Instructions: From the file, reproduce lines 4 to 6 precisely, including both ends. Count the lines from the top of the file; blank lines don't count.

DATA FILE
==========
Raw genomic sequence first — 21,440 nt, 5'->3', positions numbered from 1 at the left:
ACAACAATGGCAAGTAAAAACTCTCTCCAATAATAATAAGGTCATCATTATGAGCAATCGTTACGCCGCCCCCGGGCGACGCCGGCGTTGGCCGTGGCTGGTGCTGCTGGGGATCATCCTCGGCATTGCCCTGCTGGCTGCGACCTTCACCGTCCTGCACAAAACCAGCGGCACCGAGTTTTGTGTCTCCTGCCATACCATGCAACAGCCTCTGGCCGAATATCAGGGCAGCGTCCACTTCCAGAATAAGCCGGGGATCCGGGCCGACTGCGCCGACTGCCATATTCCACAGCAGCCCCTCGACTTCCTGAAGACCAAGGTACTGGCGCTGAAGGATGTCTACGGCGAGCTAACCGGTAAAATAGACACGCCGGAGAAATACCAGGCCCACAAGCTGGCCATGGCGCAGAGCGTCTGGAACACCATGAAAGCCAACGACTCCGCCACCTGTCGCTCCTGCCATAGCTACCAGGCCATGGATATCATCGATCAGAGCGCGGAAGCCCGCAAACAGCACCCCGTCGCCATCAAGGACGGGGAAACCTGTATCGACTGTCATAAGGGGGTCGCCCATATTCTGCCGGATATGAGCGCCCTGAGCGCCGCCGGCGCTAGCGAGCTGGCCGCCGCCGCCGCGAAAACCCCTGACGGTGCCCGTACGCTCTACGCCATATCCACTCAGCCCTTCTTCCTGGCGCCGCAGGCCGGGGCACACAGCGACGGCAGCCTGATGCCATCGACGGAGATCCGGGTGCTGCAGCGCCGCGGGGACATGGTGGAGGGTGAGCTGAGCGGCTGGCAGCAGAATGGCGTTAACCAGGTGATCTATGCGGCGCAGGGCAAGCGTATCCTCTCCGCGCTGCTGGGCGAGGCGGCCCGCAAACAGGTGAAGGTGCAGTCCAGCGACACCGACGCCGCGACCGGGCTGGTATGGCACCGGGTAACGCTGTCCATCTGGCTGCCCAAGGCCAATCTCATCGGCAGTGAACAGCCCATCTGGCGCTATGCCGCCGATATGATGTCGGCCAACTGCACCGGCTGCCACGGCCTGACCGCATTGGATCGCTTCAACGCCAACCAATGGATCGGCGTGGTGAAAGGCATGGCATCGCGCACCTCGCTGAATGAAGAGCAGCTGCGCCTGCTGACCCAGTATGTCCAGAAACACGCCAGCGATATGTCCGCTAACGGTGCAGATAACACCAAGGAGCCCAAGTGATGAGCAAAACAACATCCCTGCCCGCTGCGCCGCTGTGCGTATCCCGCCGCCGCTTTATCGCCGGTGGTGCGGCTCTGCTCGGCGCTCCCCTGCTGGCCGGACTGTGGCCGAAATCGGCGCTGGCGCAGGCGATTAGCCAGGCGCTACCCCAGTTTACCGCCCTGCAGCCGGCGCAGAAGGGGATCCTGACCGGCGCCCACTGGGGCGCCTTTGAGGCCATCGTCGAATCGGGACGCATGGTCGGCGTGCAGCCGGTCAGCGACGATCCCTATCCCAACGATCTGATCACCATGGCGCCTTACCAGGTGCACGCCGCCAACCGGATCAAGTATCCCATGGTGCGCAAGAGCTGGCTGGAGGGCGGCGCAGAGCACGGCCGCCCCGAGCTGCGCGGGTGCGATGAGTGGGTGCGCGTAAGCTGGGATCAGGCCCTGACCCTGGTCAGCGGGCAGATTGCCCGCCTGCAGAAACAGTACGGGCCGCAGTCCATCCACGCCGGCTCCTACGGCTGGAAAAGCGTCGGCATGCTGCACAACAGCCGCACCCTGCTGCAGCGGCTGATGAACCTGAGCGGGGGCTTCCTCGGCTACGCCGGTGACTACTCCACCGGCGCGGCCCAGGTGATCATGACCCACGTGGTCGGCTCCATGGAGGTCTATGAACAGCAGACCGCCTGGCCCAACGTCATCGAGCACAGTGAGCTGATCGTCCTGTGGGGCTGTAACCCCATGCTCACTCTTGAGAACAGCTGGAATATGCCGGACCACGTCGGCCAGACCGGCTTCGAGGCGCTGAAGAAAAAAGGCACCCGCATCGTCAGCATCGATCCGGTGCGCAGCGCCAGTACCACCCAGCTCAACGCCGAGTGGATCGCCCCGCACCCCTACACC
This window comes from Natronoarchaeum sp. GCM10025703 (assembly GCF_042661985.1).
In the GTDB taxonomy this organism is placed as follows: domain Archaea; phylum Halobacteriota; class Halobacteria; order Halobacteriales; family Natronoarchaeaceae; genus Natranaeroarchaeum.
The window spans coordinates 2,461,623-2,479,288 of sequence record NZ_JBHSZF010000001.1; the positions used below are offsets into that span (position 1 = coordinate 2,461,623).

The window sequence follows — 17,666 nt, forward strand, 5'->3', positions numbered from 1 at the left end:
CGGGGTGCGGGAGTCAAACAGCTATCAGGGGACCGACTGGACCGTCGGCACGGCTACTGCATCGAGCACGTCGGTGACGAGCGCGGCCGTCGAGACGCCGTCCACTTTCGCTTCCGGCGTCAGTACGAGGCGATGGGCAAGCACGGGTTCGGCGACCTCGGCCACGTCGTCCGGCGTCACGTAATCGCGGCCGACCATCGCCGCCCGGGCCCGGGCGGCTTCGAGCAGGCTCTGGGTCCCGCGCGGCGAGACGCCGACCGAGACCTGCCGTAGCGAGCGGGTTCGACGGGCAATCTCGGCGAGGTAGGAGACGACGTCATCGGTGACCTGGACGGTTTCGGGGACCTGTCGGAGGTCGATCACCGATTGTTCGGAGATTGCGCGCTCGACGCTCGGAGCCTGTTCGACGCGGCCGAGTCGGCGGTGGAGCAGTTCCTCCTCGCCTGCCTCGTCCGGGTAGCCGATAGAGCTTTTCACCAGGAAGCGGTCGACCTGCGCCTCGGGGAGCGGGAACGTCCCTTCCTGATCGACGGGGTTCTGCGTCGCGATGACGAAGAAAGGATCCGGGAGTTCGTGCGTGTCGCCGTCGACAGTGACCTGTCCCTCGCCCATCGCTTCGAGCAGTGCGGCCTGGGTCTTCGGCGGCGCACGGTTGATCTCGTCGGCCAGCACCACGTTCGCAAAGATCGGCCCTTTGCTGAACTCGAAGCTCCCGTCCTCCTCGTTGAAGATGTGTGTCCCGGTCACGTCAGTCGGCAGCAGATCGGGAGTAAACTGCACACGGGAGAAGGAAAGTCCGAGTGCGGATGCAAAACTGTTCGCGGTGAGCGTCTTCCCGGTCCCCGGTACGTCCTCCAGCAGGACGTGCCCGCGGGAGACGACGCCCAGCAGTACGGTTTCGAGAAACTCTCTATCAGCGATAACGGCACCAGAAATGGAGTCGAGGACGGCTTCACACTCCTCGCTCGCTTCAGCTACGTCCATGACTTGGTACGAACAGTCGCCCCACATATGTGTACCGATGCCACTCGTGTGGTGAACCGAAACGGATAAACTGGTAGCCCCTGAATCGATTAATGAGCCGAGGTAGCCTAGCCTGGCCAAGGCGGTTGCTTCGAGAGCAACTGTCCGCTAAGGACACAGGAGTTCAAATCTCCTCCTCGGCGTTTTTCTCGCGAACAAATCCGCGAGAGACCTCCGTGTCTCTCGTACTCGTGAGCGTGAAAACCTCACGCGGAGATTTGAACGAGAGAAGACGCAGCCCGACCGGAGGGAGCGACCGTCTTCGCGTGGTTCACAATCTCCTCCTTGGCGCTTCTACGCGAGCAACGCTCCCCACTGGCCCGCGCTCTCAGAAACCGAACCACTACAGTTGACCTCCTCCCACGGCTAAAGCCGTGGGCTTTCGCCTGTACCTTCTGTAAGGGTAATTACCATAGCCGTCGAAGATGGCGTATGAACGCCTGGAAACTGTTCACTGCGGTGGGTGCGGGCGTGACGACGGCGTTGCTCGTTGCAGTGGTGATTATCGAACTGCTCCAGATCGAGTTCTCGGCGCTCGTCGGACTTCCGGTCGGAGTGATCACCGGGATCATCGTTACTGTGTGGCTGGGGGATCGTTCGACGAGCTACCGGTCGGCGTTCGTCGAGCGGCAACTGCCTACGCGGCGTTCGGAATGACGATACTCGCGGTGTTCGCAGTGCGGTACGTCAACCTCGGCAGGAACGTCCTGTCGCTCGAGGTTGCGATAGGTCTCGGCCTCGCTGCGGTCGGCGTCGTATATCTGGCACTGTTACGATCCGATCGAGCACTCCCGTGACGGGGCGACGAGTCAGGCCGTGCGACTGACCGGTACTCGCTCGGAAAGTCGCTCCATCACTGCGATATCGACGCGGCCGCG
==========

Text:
In the GTDB taxonomy this organism is placed as follows: domain Archaea; phylum Halobacteriota; class Halobacteria; order Halobacteriales; family Natronoarchaeaceae; genus Natranaeroarchaeum.
The window spans coordinates 2,461,623-2,479,288 of sequence record NZ_JBHSZF010000001.1; the positions used below are offsets into that span (position 1 = coordinate 2,461,623).

The window sequence follows — 17,666 nt, forward strand, 5'->3', positions numbered from 1 at the left end: